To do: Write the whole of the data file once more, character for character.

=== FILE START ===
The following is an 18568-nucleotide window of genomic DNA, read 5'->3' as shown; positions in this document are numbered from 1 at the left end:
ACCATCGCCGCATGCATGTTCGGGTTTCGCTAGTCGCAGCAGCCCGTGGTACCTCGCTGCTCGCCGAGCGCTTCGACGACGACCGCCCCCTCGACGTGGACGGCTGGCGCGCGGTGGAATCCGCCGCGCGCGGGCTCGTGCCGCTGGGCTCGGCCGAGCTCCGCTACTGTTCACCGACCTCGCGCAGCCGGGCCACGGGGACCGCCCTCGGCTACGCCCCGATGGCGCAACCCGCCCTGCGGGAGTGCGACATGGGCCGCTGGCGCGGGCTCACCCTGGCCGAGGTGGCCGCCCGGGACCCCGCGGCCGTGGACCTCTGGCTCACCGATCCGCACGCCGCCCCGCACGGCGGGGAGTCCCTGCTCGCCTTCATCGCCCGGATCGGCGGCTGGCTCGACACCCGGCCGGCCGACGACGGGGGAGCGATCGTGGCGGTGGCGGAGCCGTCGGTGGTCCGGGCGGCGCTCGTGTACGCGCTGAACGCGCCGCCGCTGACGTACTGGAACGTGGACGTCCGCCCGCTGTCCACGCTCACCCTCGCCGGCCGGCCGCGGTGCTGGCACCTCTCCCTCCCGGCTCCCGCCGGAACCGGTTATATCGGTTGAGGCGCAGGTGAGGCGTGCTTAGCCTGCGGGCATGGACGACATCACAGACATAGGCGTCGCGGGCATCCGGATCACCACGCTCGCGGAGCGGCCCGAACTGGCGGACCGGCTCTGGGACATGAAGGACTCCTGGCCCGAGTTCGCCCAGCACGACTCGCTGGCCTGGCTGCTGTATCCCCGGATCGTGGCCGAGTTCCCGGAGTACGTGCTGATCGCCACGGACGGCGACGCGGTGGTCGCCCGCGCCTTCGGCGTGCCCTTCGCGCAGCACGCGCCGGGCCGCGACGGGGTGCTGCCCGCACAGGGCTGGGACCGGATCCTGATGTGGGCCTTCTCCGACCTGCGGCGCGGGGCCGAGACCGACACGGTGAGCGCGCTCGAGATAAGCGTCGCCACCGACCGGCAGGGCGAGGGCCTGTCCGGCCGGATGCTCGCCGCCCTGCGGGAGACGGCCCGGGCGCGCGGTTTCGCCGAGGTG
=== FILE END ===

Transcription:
The following is an 18568-nucleotide window of genomic DNA, read 5'->3' as shown; positions in this document are numbered from 1 at the left end:
ACCATCGCCGCATGCATGTTCGGGTTTCGCTAGTCGCAGCAGCCCGTGGTACCTCGCTGCTCGCCGAGCGCTTCGACGACGACCGCCCCCTCGACGTGGACGGCTGGCGCGCGGTGGAATCCGCCGCGCGCGGGCTCGTGCCGCTGGGCTCGGCCGAGCTCCGCTACTGTTCACCGACCTCGCGCAGCCGGGCCACGGGGACCGCCCTCGGCTACGCCCCGATGGCGCAACCCGCCCTGCGGGAGTGCGACATGGGCCGCTGGCGCGGGCTCACCCTGGCCGAGGTGGCCGCCCGGGACCCCGCGGCCGTGGACCTCTGGCTCACCGATCCGCACGCCGCCCCGCACGGCGGGGAGTCCCTGCTCGCCTTCATCGCCCGGATCGGCGGCTGGCTCGACACCCGGCCGGCCGACGACGGGGGAGCGATCGTGGCGGTGGCGGAGCCGTCGGTGGTCCGGGCGGCGCTCGTGTACGCGCTGAACGCGCCGCCGCTGACGTACTGGAACGTGGACGTCCGCCCGCTGTCCACGCTCACCCTCGCCGGCCGGCCGCGGTGCTGGCACCTCTCCCTCCCGGCTCCCGCCGGAACCGGTTATATCGGTTGAGGCGCAGGTGAGGCGTGCTTAGCCTGCGGGCATGGACGACATCACAGACATAGGCGTCGCGGGCATCCGGATCACCACGCTCGCGGAGCGGCCCGAACTGGCGGACCGGCTCTGGGACATGAAGGACTCCTGGCCCGAGTTCGCCCAGCACGACTCGCTGGCCTGGCTGCTGTATCCCCGGATCGTGGCCGAGTTCCCGGAGTACGTGCTGATCGCCACGGACGGCGACGCGGTGGTCGCCCGCGCCTTCGGCGTGCCCTTCGCGCAGCACGCGCCGGGCCGCGACGGGGTGCTGCCCGCACAGGGCTGGGACCGGATCCTGATGTGGGCCTTCTCCGACCTGCGGCGCGGGGCCGAGACCGACACGGTGAGCGCGCTCGAGATAAGCGTCGCCACCGACCGGCAGGGCGAGGGCCTGTCCGGCCGGATGCTCGCCGCCCTGCGGGAGACGGCCCGGGCGCGCGGTTTCGCCGAGGTG